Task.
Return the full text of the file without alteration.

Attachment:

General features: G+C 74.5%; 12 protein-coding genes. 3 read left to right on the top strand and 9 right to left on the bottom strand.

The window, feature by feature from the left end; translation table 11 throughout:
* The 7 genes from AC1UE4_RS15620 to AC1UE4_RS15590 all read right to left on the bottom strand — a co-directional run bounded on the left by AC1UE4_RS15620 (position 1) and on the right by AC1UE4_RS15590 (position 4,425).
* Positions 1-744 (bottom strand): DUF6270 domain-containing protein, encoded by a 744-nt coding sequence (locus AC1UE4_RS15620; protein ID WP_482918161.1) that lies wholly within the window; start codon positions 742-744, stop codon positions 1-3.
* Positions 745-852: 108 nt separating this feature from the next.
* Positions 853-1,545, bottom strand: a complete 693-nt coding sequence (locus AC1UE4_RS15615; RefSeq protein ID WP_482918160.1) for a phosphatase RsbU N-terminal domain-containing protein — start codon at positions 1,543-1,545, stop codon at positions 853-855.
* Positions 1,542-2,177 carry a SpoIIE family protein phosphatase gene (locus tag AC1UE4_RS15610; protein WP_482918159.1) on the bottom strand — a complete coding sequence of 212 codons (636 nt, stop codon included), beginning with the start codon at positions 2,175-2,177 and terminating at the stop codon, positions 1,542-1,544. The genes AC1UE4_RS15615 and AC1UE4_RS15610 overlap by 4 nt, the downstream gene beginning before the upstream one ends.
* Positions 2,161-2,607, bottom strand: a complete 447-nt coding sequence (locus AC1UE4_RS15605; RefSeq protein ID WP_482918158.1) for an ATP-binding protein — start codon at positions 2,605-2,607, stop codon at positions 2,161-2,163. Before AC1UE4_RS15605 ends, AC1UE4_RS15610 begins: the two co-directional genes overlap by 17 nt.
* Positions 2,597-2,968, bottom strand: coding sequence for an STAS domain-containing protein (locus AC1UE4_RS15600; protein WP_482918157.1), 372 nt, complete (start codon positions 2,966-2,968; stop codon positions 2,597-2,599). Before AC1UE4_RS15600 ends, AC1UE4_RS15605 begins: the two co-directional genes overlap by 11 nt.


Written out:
General features: G+C 74.5%; 12 protein-coding genes. 3 read left to right on the top strand and 9 right to left on the bottom strand.

The window, feature by feature from the left end; translation table 11 throughout:
* The 7 genes from AC1UE4_RS15620 to AC1UE4_RS15590 all read right to left on the bottom strand — a co-directional run bounded on the left by AC1UE4_RS15620 (position 1) and on the right by AC1UE4_RS15590 (position 4,425).
* Positions 1-744 (bottom strand): DUF6270 domain-containing protein, encoded by a 744-nt coding sequence (locus AC1UE4_RS15620; protein ID WP_482918161.1) that lies wholly within the window; start codon positions 742-744, stop codon positions 1-3.
* Positions 745-852: 108 nt separating this feature from the next.
* Positions 853-1,545, bottom strand: a complete 693-nt coding sequence (locus AC1UE4_RS15615; RefSeq protein ID WP_482918160.1) for a phosphatase RsbU N-terminal domain-containing protein — start codon at positions 1,543-1,545, stop codon at positions 853-855.
* Positions 1,542-2,177 carry a SpoIIE family protein phosphatase gene (locus tag AC1UE4_RS15610; protein WP_482918159.1) on the bottom strand — a complete coding sequence of 212 codons (636 nt, stop codon included), beginning with the start codon at positions 2,175-2,177 and terminating at the stop codon, positions 1,542-1,544. The genes AC1UE4_RS15615 and AC1UE4_RS15610 overlap by 4 nt, the downstream gene beginning before the upstream one ends.
* Positions 2,161-2,607, bottom strand: a complete 447-nt coding sequence (locus AC1UE4_RS15605; RefSeq protein ID WP_482918158.1) for an ATP-binding protein — start codon at positions 2,605-2,607, stop codon at positions 2,161-2,163. Before AC1UE4_RS15605 ends, AC1UE4_RS15610 begins: the two co-directional genes overlap by 17 nt.
* Positions 2,597-2,968, bottom strand: coding sequence for an STAS domain-containing protein (locus AC1UE4_RS15600; protein WP_482918157.1), 372 nt, complete (start codon positions 2,966-2,968; stop codon positions 2,597-2,599). Before AC1UE4_RS15600 ends, AC1UE4_RS15605 begins: the two co-directional genes overlap by 11 nt.